> Just for clarification, I'm not involved in the patch. I'm just providing a different point of view that might be interesting for the authors of the patch or the community. I found it quite easy to work with the focal length in pixel (which is usually called "camera constant") as it denotes everything the projection needs to know about the scaling and easy to convert from/to fov, focal length, etc.
>> Best regards,
>> On Mon, May 30, 2011 at 10:10 PM, Lars Krueger <lars_e_krueger at gmx.de>
>> > How about storing the focal length using pixels as the unit of
>> measurement? This way a lot of code gets a lot simpler. The sensor size is then used
>> for display purposes only.
>> > Assuming
>> > f - focal length (in e.g. meter)
>> > dx - horizontal dimension of image sensor (same unit as f)
>> > nx - number of pixels
>> > sx - pixel size in same unit as f ( = dx / nx)
>> > Fx - horizontal camera constant ( = f * sx)
>> > X - horizontal position of a point in meter
>> > Z - distance of point in meter
>> > u - horizontal position in pixel
>> > you go from
>> > u = f*(dx/nx)*X/Z
>> > to
>> > u = Fx*X/Z
>> > Computing the Fx can be done in the UI, while all code needs only one
>> variable during the projection.
>> > That's a quite common convention in computer vision. It comes from the
>> fact that focal length and pixel size have to be multiplied to get the final
>> scaling from meters to pixels during projects, but only pixel coordinates
>> can be measured during calibration. Hence, pixel size remains unknown as
>> only the total scale from meter (calibration object size) to pixels (image
>> > We use this convention in all our 3D computer vision products and
>> applications for about five years and never had problems. Just enter the correct
>> scale for the calibration object and you're done.
>> > -------- Original-Nachricht --------
>> >> Datum: Mon, 30 May 2011 17:48:05 +0200
>> >> Von: Ejner Fergo <ejnersan at gmail.com>
>> >> An: bf-blender developers <bf-committers at blender.org>
>> >> Betreff: Re: [Bf-committers] Sensor Size
>> >> Hola,
>> >> I have updated the patch to revision 37009:
>> >> I have also written a short documentation:
>> >> http://wiki.blender.org/index.php/User:San/Real_Focal_Length
>> >> About code review, I think I read that only committers can upload to
>> >> the code review tool? The patch is assigned to Sergey Sharybin
>> >> (nazgul) so hopefully he reads this and have the time to do it. I'm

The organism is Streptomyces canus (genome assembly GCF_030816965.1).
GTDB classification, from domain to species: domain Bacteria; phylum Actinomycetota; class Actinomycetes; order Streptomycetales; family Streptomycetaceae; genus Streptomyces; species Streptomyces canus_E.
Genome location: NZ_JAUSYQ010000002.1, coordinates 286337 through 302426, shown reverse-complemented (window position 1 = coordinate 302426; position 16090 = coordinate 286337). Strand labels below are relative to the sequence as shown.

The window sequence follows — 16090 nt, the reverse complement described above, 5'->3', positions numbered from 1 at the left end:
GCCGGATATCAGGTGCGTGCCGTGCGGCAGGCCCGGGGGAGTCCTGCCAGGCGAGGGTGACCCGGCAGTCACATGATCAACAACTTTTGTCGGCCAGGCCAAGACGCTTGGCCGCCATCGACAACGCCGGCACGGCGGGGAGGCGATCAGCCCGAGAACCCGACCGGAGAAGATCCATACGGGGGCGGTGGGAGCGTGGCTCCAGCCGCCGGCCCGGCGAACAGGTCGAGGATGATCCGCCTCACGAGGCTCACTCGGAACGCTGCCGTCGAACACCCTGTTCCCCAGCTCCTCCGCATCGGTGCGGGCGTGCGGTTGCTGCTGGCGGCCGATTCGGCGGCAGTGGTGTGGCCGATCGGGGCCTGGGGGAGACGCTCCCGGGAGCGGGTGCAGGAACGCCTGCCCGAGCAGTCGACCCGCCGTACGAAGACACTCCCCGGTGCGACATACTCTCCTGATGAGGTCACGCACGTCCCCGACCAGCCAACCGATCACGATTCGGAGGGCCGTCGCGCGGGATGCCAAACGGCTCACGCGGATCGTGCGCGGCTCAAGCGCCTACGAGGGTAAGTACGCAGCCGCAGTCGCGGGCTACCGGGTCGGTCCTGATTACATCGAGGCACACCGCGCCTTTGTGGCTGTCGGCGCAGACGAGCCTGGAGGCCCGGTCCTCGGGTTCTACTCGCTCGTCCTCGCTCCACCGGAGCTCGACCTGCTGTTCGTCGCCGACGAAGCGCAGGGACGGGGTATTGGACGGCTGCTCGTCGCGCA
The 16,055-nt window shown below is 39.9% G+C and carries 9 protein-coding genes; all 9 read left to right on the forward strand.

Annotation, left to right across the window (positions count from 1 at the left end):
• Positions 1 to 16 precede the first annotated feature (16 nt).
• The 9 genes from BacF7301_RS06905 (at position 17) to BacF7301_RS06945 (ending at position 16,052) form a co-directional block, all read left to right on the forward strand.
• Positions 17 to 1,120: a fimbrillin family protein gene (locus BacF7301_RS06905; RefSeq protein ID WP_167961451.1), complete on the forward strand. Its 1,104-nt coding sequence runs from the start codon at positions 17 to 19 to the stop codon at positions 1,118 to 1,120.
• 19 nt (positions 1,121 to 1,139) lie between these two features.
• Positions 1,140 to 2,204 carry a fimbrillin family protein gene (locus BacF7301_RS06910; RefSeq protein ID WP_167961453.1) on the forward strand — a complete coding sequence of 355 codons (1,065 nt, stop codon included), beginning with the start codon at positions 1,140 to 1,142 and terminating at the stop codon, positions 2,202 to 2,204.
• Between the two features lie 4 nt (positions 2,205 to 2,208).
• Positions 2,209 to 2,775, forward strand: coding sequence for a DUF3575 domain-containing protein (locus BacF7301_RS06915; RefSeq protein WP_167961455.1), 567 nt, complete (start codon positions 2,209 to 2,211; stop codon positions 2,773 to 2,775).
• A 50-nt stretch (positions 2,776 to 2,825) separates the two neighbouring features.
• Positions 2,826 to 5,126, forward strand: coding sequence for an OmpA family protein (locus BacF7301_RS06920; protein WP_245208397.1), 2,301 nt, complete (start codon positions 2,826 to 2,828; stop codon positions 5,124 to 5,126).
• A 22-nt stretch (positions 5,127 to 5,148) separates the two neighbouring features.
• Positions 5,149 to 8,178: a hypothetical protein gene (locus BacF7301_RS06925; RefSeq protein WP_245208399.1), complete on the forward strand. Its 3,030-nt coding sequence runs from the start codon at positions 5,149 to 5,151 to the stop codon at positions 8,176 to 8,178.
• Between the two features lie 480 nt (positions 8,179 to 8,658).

>> >> aware that GSOC is in full swing, but still think this patch will be
>> >> good to have in 2.58.
>> >> I am prepared to work more on importers/exporters and have so far made
>> >> good progress on FBX and .chan and will do my best to make every
>> >> script having to do with cameras work with this new code.
>> >> Best regards,
>> >> Ejner
>> >> On Wed, Apr 27, 2011 at 9:08 AM, "Martin Bürbaum"
>> >> <martin.buerbaum at gmx.at> wrote:
>> >> > Ejner Fergo <ejnersan at gmail.com> wrote:
>> >> >> I am of course hopeful to see this get some attention from the
>> >> >> developers, and appreciate you guys seeing the importance of this. I
>> >> >> just don't know how to proceed with this to make an inclusion in
>> >> >> more likely. It would be really nice to hear some opinions from
>> >> >> with authority.
>> >> >
>> >> > I am not a blender developer (sorry, no authority here), but I think
>> >> good start would be to upload the latest patch to the code review tool
>> >> > And link that in the bug tracker. (<? I don't know about the exact
>> >> procedures here.)
>> >> >
>> >> > Then it's pretty easy to review and comment on the patch, which in
>> >> will speed up its integration into trunk, I presume.
>> >> >
>> >> > Saludos,
>> >> > Martin
>> >> >
>> >> >  http://codereview.appspot.com
>> >> > Example Review: http://codereview.appspot.com/4280080
>> >> > Mailing List: http://lists.blender.org/pipermail/bf-codereview/
>> >> > _______________________________________________
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>> >> > http://lists.blender.org/mailman/listinfo/bf-committers
>> >> >
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>> > --
>> > Dr. Lars Krueger